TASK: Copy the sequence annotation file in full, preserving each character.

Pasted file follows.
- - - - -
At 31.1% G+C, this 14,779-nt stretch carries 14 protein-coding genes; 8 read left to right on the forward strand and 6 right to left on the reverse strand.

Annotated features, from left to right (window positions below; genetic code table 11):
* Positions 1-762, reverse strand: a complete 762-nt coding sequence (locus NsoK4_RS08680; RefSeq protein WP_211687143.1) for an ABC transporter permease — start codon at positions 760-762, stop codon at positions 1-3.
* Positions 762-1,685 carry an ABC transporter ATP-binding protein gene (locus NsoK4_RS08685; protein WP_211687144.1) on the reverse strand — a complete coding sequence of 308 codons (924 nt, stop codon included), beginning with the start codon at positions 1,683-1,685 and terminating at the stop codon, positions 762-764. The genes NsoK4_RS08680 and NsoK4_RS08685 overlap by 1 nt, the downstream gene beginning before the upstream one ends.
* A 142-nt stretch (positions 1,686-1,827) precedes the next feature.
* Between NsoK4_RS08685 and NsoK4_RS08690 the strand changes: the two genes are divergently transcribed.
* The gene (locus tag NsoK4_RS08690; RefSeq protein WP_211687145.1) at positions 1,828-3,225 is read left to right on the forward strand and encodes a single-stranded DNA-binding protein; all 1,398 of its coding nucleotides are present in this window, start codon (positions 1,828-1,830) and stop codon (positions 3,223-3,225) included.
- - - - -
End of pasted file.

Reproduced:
At 31.1% G+C, this 14,779-nt stretch carries 14 protein-coding genes; 8 read left to right on the forward strand and 6 right to left on the reverse strand.

Annotated features, from left to right (window positions below; genetic code table 11):
* Positions 1-762, reverse strand: a complete 762-nt coding sequence (locus NsoK4_RS08680; RefSeq protein WP_211687143.1) for an ABC transporter permease — start codon at positions 760-762, stop codon at positions 1-3.
* Positions 762-1,685 carry an ABC transporter ATP-binding protein gene (locus NsoK4_RS08685; protein WP_211687144.1) on the reverse strand — a complete coding sequence of 308 codons (924 nt, stop codon included), beginning with the start codon at positions 1,683-1,685 and terminating at the stop codon, positions 762-764. The genes NsoK4_RS08680 and NsoK4_RS08685 overlap by 1 nt, the downstream gene beginning before the upstream one ends.
* A 142-nt stretch (positions 1,686-1,827) precedes the next feature.
* Between NsoK4_RS08685 and NsoK4_RS08690 the strand changes: the two genes are divergently transcribed.
* The gene (locus tag NsoK4_RS08690; RefSeq protein WP_211687145.1) at positions 1,828-3,225 is read left to right on the forward strand and encodes a single-stranded DNA-binding protein; all 1,398 of its coding nucleotides are present in this window, start codon (positions 1,828-1,830) and stop codon (positions 3,223-3,225) included.